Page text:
Monday, January 21, 2008

New column every Monday: "The Fundraising Guru"--Jan. 21, 2008

Fundraisers: You're being unethically bankrupt when you break your bank

by Dr. Stephen L. Goldstein

Way back when in Italy, financially sound bankers conducted their business from a banca, a table or bank. But when their business failed, their banca was rotta or physically broken to keep them from doing business.

Think of ethical fundraising as a 3-legged bank or stool.

The 1st leg is what's legal--and more. The 2nd is what's in the best interest of the donor. The 3rd leg is what's in the best interest of the nonprofit. You're ONLY acting ethically when ALL 3 legs are strong.

Leg 1:
At a minimum to be fundraising ethically, you must observe certain laws. But ethical conduct transcends simply what's legal. That's a cop-out. Laws are written with loopholes--sometimes intended, sometimes not. Ethical conduct has no loopholes. You can act fully WITHIN the law and be behaving unethically.

Leg 2:
Fundraisers' primary obligation is to a donor or potential donor.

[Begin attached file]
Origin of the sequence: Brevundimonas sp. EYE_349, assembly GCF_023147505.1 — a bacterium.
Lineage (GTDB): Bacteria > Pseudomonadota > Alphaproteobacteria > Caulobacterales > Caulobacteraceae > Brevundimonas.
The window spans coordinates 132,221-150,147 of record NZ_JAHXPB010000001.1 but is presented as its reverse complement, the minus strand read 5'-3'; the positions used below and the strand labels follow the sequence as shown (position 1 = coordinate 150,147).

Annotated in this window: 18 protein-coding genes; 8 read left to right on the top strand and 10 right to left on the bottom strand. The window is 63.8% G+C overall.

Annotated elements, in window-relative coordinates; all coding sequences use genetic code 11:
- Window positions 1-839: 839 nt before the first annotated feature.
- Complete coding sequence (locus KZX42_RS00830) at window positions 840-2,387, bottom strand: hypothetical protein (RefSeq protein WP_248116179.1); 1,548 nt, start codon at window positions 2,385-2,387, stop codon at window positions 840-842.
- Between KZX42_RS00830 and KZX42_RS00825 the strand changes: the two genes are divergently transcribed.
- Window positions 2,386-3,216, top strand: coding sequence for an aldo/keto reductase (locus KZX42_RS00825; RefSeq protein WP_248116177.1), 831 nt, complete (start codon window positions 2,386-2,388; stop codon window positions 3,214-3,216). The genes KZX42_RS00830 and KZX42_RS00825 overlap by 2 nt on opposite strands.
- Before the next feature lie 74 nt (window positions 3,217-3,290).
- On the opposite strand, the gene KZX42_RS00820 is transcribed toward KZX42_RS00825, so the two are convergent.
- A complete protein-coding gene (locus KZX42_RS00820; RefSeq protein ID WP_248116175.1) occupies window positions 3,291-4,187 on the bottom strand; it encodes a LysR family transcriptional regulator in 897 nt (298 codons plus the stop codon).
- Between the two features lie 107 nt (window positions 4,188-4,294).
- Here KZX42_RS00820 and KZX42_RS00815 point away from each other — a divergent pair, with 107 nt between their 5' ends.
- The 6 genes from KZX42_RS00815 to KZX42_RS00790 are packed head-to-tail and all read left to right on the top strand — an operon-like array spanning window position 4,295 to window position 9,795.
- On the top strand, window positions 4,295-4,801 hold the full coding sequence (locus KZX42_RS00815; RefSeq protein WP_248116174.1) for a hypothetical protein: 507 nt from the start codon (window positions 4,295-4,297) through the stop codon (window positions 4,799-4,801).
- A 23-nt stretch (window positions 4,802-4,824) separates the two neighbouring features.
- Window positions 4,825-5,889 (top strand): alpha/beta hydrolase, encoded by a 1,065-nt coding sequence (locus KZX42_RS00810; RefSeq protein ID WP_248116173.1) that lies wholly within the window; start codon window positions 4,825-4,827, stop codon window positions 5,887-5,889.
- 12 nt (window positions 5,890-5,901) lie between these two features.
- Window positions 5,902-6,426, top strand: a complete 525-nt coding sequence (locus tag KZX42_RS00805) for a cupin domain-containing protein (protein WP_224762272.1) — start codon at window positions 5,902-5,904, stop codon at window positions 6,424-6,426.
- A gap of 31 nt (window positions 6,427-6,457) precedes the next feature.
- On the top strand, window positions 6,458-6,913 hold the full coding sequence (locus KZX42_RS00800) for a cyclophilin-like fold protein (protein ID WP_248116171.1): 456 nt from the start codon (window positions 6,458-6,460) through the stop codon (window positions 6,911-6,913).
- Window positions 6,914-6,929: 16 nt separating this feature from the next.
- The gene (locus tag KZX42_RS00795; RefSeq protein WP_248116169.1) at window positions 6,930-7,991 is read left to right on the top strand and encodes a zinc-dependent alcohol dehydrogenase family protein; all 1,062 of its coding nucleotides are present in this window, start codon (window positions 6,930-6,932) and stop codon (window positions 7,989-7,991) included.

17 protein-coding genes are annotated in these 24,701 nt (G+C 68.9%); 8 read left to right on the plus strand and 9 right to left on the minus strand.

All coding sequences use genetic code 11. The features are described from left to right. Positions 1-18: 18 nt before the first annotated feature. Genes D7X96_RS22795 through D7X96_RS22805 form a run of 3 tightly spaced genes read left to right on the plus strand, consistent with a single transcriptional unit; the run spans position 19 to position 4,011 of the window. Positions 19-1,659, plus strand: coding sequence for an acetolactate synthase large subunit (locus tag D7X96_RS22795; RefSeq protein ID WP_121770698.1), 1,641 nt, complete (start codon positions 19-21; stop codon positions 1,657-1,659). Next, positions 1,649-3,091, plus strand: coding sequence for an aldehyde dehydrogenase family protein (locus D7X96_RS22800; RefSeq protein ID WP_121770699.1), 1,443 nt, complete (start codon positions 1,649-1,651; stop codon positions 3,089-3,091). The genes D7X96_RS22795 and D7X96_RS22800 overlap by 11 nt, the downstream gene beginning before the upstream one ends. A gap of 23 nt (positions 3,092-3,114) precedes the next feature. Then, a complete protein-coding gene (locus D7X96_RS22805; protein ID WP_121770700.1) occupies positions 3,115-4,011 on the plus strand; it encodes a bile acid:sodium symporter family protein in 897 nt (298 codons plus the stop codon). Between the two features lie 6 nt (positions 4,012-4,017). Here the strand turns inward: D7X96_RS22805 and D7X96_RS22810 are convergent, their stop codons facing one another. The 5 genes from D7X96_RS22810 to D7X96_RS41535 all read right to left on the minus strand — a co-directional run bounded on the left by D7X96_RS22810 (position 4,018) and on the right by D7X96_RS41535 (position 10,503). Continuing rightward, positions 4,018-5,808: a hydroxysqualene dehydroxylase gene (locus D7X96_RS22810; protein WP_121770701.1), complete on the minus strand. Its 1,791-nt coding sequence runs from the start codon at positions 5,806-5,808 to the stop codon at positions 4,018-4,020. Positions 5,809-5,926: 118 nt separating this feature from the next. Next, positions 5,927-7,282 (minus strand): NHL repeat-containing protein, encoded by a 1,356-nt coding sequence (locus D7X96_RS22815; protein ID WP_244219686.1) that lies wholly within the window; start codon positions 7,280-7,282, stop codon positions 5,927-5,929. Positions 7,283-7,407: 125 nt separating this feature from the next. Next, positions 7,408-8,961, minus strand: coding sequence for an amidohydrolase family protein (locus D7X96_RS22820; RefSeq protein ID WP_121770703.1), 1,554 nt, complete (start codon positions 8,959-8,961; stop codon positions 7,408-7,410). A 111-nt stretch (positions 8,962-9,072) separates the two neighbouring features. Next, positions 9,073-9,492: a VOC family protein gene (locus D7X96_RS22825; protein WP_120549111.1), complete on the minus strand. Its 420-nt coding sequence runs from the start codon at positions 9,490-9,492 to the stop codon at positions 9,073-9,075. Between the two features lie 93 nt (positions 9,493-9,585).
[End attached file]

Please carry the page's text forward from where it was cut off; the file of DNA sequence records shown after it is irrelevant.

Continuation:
It is unethical to raise money knowing that internal issues at your organization could compromise a gift. Fundraisers must demand that their organizations are squeaky clean. And nonprofits must be certain that fundraisers are keep fully informed about their internal workings.

Leg 3:
It is unethical to accept a gift ONLY to give a donor a tax benefit.

When a donor's tax or other benefit is greater/worth more than his contribution to the nonprofit, you are acting unethically to accept it.

It is illegal/ unethical for anyone associated with a nonprofit to personally benefit from a fundraising transaction--directly or indirectly.

Break one or more of fundraising's 3 legs and your conduct may not only be unethical: it may bankrupt your nonprofit.

Send your comments and questions to Dr. Stephen L. Goldstein at

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